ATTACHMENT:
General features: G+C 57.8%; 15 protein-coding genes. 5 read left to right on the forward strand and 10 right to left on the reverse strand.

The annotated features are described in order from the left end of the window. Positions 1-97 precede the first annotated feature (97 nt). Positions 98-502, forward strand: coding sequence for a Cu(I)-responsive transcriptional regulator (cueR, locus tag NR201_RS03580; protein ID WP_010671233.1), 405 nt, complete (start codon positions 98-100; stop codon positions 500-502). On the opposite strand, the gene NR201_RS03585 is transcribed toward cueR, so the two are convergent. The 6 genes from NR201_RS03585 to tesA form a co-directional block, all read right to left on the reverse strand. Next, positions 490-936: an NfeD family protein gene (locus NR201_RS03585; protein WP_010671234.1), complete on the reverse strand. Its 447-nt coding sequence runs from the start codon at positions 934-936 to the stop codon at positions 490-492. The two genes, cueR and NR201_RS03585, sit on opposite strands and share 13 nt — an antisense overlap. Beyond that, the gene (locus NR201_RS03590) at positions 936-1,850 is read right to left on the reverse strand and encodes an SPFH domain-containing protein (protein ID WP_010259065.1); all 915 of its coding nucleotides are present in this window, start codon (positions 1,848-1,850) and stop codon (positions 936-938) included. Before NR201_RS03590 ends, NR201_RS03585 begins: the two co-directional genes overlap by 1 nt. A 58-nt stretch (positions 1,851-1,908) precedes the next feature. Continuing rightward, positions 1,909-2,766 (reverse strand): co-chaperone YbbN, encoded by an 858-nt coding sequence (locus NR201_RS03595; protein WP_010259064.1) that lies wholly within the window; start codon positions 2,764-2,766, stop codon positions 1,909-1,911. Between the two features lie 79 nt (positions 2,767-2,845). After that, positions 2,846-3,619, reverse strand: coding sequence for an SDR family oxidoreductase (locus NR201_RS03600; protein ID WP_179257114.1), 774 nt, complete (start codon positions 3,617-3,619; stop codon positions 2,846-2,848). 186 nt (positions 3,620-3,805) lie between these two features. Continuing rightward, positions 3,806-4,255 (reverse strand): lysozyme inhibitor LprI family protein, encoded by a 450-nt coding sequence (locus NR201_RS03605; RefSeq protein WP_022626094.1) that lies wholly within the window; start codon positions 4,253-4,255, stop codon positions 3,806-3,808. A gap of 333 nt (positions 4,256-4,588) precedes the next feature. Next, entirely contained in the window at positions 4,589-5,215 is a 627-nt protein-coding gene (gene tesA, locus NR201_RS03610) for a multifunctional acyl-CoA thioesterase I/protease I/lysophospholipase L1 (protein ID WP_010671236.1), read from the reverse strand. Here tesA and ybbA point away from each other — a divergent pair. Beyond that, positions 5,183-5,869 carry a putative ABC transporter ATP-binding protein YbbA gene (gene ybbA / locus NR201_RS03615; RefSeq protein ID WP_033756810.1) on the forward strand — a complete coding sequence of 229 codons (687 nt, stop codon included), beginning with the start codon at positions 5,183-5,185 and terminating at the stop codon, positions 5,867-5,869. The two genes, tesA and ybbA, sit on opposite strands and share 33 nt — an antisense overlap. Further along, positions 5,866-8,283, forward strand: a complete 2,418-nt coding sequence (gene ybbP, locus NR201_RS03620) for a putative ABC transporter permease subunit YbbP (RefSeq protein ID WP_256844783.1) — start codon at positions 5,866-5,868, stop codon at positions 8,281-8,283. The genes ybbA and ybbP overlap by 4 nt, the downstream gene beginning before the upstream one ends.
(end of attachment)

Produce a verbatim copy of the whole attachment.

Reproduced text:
General features: G+C 57.8%; 15 protein-coding genes. 5 read left to right on the forward strand and 10 right to left on the reverse strand.

The annotated features are described in order from the left end of the window. Positions 1-97 precede the first annotated feature (97 nt). Positions 98-502, forward strand: coding sequence for a Cu(I)-responsive transcriptional regulator (cueR, locus tag NR201_RS03580; protein ID WP_010671233.1), 405 nt, complete (start codon positions 98-100; stop codon positions 500-502). On the opposite strand, the gene NR201_RS03585 is transcribed toward cueR, so the two are convergent. The 6 genes from NR201_RS03585 to tesA form a co-directional block, all read right to left on the reverse strand. Next, positions 490-936: an NfeD family protein gene (locus NR201_RS03585; protein WP_010671234.1), complete on the reverse strand. Its 447-nt coding sequence runs from the start codon at positions 934-936 to the stop codon at positions 490-492. The two genes, cueR and NR201_RS03585, sit on opposite strands and share 13 nt — an antisense overlap. Beyond that, the gene (locus NR201_RS03590) at positions 936-1,850 is read right to left on the reverse strand and encodes an SPFH domain-containing protein (protein ID WP_010259065.1); all 915 of its coding nucleotides are present in this window, start codon (positions 1,848-1,850) and stop codon (positions 936-938) included. Before NR201_RS03590 ends, NR201_RS03585 begins: the two co-directional genes overlap by 1 nt. A 58-nt stretch (positions 1,851-1,908) precedes the next feature. Continuing rightward, positions 1,909-2,766 (reverse strand): co-chaperone YbbN, encoded by an 858-nt coding sequence (locus NR201_RS03595; protein WP_010259064.1) that lies wholly within the window; start codon positions 2,764-2,766, stop codon positions 1,909-1,911. Between the two features lie 79 nt (positions 2,767-2,845). After that, positions 2,846-3,619, reverse strand: coding sequence for an SDR family oxidoreductase (locus NR201_RS03600; protein ID WP_179257114.1), 774 nt, complete (start codon positions 3,617-3,619; stop codon positions 2,846-2,848). 186 nt (positions 3,620-3,805) lie between these two features. Continuing rightward, positions 3,806-4,255 (reverse strand): lysozyme inhibitor LprI family protein, encoded by a 450-nt coding sequence (locus NR201_RS03605; RefSeq protein WP_022626094.1) that lies wholly within the window; start codon positions 4,253-4,255, stop codon positions 3,806-3,808. A gap of 333 nt (positions 4,256-4,588) precedes the next feature. Next, entirely contained in the window at positions 4,589-5,215 is a 627-nt protein-coding gene (gene tesA, locus NR201_RS03610) for a multifunctional acyl-CoA thioesterase I/protease I/lysophospholipase L1 (protein ID WP_010671236.1), read from the reverse strand. Here tesA and ybbA point away from each other — a divergent pair. Beyond that, positions 5,183-5,869 carry a putative ABC transporter ATP-binding protein YbbA gene (gene ybbA / locus NR201_RS03615; RefSeq protein ID WP_033756810.1) on the forward strand — a complete coding sequence of 229 codons (687 nt, stop codon included), beginning with the start codon at positions 5,183-5,185 and terminating at the stop codon, positions 5,867-5,869. The two genes, tesA and ybbA, sit on opposite strands and share 33 nt — an antisense overlap. Further along, positions 5,866-8,283, forward strand: a complete 2,418-nt coding sequence (gene ybbP, locus NR201_RS03620) for a putative ABC transporter permease subunit YbbP (RefSeq protein ID WP_256844783.1) — start codon at positions 5,866-5,868, stop codon at positions 8,281-8,283. The genes ybbA and ybbP overlap by 4 nt, the downstream gene beginning before the upstream one ends.